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Defining Dialogue Systems

July 8, 2008 Article Start Page 1 of 5 Next
 

[In an in-depth Gamasutra analysis piece, Ellison looks at the universe and history of player-NPC dialogue interaction in games, analyzing titles from Mass Effect through Facade to The Sims and beyond.]

In 1966, Joseph Weizenbaum created ELIZA (pictured below), a computer program designed to emulate interaction between the user and an artificial therapist. Ever since, designers of interactive entertainment have attempted to incorporate meaningful interactions with virtual characters in order to aid immersion.

The most popular Western RPGs, like the Baldur's Gate and Fallout series, live and die by the strength of their dialogue and the player's ability to influence the non-player characters. Japanese romance games such as Konami's Tokimeki Memorial and visual novels like the Phoenix Wright series revolve almost entirely around character interactions.

Even action titles like Grand Theft Auto: San Andreas incorporate elements of non-violent character interaction to make the world come to life. However, while a great deal has been written about the process of creating game characters and writing for games, very little literature has addressed the mechanics behind character interaction in games.

While likeable design and well-written dialogue are among the most vital aspects in engaging a player with in-game characters, the systems of interaction certainly play an important role as well.

NPC interaction gameplay is a part of nearly every modern game, in the form of dialogue, barking orders at followers, or just choosing who to talk to in town. However, the western games industry has always found it difficult to create successful games based solely around character interactions, even though such things are popular in other media (television, novels, etc.).

The difficulties in interactive conversation lie in giving the player the illusion of freedom while still feeling natural and driving the story forward along interesting paths. Finding the most interesting and engaging way for a player to interact with game characters and develop relationships potentially opens up a wide array of game concepts and themes not typically explored by western game developers.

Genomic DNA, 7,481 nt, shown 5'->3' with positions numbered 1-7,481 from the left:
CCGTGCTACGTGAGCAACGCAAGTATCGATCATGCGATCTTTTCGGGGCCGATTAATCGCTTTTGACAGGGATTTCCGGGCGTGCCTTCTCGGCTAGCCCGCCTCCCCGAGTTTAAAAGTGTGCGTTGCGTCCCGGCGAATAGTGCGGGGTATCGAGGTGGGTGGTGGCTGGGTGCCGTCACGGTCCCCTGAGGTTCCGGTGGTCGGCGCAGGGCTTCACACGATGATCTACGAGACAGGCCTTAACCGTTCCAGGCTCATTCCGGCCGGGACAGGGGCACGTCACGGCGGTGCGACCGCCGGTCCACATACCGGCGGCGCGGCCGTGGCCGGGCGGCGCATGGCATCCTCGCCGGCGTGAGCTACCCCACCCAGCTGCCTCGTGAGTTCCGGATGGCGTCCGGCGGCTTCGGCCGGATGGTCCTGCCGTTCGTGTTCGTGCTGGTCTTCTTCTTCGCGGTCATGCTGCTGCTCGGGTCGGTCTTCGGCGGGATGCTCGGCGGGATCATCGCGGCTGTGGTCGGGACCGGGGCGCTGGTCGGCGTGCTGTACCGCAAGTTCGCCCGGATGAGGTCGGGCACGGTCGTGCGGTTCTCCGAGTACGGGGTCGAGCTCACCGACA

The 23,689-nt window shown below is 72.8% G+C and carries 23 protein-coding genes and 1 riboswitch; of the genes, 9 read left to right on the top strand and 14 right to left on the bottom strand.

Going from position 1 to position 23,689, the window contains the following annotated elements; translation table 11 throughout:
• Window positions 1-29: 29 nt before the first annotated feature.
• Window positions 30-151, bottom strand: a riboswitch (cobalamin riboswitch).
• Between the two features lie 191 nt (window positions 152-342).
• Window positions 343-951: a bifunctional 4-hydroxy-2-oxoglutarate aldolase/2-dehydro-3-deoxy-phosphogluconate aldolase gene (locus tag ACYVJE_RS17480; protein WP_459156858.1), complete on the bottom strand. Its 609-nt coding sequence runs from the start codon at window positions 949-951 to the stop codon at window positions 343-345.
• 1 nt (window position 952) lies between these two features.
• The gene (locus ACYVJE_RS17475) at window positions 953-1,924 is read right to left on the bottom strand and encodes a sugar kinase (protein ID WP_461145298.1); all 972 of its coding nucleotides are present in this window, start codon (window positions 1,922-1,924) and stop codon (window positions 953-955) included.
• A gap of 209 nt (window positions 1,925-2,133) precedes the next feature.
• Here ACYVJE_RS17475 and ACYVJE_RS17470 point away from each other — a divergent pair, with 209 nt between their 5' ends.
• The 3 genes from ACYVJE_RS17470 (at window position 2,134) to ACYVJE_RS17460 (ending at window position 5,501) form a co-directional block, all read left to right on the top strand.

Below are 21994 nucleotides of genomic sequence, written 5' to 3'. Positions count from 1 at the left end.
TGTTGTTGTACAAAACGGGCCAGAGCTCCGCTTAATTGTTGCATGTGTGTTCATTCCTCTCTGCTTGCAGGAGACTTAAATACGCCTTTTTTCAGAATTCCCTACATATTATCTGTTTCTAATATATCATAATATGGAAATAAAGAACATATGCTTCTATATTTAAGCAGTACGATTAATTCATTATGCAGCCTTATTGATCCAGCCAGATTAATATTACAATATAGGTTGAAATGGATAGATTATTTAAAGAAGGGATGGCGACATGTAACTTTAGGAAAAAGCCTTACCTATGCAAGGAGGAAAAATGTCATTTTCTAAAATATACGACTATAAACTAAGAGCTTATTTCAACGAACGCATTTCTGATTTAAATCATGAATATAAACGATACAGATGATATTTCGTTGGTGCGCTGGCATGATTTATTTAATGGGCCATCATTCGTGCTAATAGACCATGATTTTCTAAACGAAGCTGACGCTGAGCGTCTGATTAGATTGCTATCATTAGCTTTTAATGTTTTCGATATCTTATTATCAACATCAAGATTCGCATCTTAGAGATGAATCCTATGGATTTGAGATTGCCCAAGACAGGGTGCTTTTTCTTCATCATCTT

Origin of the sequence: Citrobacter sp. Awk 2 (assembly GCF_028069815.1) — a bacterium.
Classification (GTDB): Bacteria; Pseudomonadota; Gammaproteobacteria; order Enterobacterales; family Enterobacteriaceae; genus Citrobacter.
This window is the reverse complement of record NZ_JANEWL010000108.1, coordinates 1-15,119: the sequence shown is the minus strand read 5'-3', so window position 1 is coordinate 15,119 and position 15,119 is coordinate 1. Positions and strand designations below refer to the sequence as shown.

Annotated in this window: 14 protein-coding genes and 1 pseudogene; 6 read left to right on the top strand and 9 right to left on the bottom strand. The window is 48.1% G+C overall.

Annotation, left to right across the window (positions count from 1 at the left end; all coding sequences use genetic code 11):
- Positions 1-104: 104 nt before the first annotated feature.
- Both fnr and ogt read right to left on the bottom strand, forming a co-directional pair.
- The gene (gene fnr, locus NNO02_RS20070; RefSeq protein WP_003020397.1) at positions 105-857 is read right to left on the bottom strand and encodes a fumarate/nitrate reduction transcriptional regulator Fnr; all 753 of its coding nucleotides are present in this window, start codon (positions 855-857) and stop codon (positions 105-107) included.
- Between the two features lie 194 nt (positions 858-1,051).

NPC interaction gameplay has seen numerous permutations throughout the years, but most can be separated into a few categories based on common design patterns. Gameplay varies with regard to level of interactivity, interface, and how the game presents the player with his potential responses. What follows is an overview of the gameplay of character interaction to date.

Non-Branching Dialogue

In games using non-branching dialogue, the simplest form of interaction, the player walks up to an NPC and initiates conversation. The NPC delivers his or her lines and the conversation ends. Alternately, initiating a conversation with an NPC triggers a cutscene where the player's avatar and the NPC have a non-interactive dialogue.

If the player talks to the same NPC again after certain events, the NPC may have different things to say, but the player never has any control over the conversation. The only decision-making involved is whether or not to talk to the NPC.

This type of interaction is extremely common and easy to implement, and can therefore be seen in almost any game featuring non-hostile NPCs, such as the original Final Fantasy and The Legend of Zelda: Ocarina of Time. While non-branching dialogue is still a regular facet of modern games, due to the absence of gameplay it is included in this article only for reference.

Branching Dialogue

Game dialogue becomes more interactive when conversations can take different paths. The player reads dialogue and chooses their response from a limited set of choices available to them. Conversation typically moves forward such that the player cannot go back to previous topics or responses.

From this basic framework, NPC interaction can be as simple as the player answering a yes or no question in a three-line conversation with a random NPC in town, or as complex as the relationship-building simulations in Japanese dating games like Tokimeki Memorial.

In games where branching dialogue is the primary gameplay focus, the player's choices often affect the NPCs' attitudes toward the player one way or another, with the player attempting to guess the "best" response in order to maximize NPC disposition.

One common technique employed to give the player a greater illusion of freedom is to have multiple responses lead to the same path. This is usually done as an attempt to limit the quantity of dialogue that must be produced for the game. Therefore, branching dialogue usually curves back in on itself such that while an individual choice may immediately produce a unique response, the rest of the conversation is typically not unique to that choice.

In games where the goal of conversation is to improve the player's relationship with the NPC, however, while every choice may not change the course of the dialogue, each choice may have a different number of "mood points" associated with it, and thus the player must still carefully consider his options at every turn.


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